In recent days, for the first time, researchers from an international team of researchers simulated the formation of galaxies without considering dark matter, and the results show that the galaxies produced in the calculations are similar to what we actually observed. The findings will be published in the astrophysical journal.
Today’s standard cosmology model sits on the basis of general relativity, which has been a great success in interpreting cosmic observational data. However, dark matter and dark energy have not shown the “true body” in this theoretical framework. So it was suggested early by some scholars that general relativity might not apply on a large scale before it was wrongly presented with these nihilistic substances. As a result, many revised theory of gravity has emerged, such as the modified dynamics (MOND) theory proposed in 1983, which does not require the introduction of dark matter to explain many of the properties of galaxy dynamics.
This time, the researchers used the MOND theory. Starting with gas clouds hundreds of thousands of years after the Big Bang, the researchers simulated whether galaxies would form in the universe and which ones would form. “The simulations form almost all the other large galaxies we know, including rotating disk galaxies like the Milky Way. “One of the authors of the paper, Dr. Krupa, a professor of astrophysics at the University of Bonn in Germany, said.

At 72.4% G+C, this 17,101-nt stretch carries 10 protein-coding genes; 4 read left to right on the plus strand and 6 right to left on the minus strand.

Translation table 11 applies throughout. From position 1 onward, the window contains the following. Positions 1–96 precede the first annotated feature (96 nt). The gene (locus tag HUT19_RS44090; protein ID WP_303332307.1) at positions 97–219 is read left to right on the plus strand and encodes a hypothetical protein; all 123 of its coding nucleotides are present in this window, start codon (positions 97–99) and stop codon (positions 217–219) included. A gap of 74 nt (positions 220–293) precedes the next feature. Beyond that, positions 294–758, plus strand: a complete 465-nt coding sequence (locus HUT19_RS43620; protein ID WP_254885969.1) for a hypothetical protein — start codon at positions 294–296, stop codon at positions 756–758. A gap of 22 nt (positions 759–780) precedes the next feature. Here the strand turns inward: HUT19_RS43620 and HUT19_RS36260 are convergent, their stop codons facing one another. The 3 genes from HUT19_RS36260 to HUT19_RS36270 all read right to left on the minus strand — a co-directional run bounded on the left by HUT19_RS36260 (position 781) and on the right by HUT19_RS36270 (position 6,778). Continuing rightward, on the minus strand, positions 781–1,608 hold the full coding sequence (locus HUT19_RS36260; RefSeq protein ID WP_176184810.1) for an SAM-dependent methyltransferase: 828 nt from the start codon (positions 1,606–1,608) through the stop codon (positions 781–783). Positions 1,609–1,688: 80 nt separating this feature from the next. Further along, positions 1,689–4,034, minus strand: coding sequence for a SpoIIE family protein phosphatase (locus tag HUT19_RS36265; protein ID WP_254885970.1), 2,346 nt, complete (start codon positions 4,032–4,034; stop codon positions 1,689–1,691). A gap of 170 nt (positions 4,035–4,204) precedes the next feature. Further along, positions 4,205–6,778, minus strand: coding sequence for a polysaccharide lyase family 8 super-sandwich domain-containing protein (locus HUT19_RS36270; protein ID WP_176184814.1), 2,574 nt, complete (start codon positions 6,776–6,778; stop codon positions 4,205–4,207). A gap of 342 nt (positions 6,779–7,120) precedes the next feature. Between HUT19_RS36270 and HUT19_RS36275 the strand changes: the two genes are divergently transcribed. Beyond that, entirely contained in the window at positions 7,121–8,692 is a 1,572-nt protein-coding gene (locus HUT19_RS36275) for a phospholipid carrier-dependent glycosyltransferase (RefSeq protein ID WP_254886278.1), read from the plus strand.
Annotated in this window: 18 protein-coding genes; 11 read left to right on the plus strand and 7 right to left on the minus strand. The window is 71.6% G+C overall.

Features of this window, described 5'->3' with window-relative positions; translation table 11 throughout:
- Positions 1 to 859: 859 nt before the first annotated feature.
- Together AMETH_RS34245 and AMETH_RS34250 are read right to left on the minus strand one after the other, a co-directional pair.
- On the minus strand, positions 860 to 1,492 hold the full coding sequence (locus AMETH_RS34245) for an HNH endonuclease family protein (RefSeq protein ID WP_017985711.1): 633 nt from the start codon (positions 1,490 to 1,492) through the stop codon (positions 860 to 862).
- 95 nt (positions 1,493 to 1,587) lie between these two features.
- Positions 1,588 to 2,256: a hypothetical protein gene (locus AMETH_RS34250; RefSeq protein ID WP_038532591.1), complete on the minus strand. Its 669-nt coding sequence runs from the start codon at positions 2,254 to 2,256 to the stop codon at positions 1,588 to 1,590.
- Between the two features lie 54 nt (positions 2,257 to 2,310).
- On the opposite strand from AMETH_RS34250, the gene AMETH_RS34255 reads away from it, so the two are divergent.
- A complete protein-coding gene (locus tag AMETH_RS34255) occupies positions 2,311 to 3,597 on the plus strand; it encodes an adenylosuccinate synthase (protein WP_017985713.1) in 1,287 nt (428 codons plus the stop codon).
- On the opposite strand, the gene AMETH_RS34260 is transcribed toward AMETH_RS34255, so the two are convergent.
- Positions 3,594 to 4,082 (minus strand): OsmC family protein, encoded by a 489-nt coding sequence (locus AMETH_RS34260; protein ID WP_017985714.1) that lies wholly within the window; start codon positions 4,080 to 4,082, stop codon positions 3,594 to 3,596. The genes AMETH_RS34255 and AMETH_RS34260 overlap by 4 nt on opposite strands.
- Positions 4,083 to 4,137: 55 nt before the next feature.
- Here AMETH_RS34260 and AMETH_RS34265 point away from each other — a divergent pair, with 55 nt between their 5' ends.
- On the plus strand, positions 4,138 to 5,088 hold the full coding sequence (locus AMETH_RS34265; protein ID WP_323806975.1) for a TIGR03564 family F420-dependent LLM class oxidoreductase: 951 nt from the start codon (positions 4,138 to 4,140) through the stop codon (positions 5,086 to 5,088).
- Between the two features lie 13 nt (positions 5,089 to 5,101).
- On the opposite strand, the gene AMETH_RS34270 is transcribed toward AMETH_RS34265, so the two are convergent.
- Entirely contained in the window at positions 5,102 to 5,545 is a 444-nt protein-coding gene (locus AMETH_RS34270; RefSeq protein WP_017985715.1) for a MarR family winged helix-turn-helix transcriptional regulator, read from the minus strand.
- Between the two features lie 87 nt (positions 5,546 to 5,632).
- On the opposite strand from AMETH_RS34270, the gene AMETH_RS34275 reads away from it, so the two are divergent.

Does this confirm the existence of dark matter in the universe? Clearly, it is too early to draw such a conclusion. Krupa stressed that the researchers have so far made very simple assumptions about the original distribution of matter and the early parameters of the universe. “We now have to repeat the calculations and incorporate more complex influences. Then we’ll see if the MOND theory really explains reality. “